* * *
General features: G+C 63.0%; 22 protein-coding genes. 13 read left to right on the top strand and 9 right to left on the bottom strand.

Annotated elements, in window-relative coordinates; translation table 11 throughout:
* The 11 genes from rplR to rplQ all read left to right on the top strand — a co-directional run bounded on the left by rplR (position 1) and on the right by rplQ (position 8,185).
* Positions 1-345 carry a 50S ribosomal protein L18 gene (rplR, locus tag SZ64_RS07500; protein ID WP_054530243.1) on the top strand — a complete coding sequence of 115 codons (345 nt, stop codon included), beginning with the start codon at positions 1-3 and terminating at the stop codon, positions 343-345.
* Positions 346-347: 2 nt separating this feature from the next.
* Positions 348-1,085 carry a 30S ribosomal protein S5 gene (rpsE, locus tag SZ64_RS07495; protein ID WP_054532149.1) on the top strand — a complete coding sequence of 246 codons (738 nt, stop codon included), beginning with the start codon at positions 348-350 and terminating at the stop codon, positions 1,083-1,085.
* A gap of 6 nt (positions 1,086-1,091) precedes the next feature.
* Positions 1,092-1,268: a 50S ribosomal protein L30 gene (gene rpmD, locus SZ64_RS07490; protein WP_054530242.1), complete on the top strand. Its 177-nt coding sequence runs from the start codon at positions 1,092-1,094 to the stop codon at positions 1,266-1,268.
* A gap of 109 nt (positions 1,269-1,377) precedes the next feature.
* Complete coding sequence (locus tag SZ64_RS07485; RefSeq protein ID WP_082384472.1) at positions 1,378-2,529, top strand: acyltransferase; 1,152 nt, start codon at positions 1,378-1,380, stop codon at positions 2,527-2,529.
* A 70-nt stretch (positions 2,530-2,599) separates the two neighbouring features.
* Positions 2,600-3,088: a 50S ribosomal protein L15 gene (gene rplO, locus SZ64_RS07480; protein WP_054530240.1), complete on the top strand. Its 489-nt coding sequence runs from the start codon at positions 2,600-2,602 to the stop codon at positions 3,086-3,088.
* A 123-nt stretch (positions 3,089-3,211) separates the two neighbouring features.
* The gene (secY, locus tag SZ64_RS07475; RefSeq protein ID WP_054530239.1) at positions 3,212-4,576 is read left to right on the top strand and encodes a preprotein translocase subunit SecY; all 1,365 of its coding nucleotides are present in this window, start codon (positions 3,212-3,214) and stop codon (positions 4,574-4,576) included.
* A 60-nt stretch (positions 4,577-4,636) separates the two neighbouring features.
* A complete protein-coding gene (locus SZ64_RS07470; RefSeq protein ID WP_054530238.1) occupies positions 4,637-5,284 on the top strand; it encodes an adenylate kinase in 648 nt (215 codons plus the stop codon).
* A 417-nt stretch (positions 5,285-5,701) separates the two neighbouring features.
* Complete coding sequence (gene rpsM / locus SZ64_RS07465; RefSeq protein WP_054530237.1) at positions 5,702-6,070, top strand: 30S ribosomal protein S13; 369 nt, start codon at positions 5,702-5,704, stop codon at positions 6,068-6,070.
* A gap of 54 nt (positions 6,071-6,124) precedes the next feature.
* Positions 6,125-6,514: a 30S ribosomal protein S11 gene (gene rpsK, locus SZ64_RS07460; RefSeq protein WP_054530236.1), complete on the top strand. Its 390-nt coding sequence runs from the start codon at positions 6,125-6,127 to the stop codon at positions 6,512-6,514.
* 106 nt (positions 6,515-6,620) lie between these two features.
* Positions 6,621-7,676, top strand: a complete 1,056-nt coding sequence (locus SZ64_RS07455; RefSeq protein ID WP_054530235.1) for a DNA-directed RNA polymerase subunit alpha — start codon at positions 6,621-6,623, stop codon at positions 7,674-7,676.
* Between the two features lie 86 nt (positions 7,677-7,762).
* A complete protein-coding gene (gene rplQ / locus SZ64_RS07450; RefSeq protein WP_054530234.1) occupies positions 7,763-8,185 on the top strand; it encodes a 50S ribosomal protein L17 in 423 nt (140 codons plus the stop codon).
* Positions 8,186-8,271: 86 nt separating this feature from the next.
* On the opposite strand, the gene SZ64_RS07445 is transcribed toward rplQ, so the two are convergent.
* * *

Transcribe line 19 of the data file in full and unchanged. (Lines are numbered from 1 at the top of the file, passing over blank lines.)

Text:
* A gap of 54 nt (positions 6,071-6,124) precedes the next feature.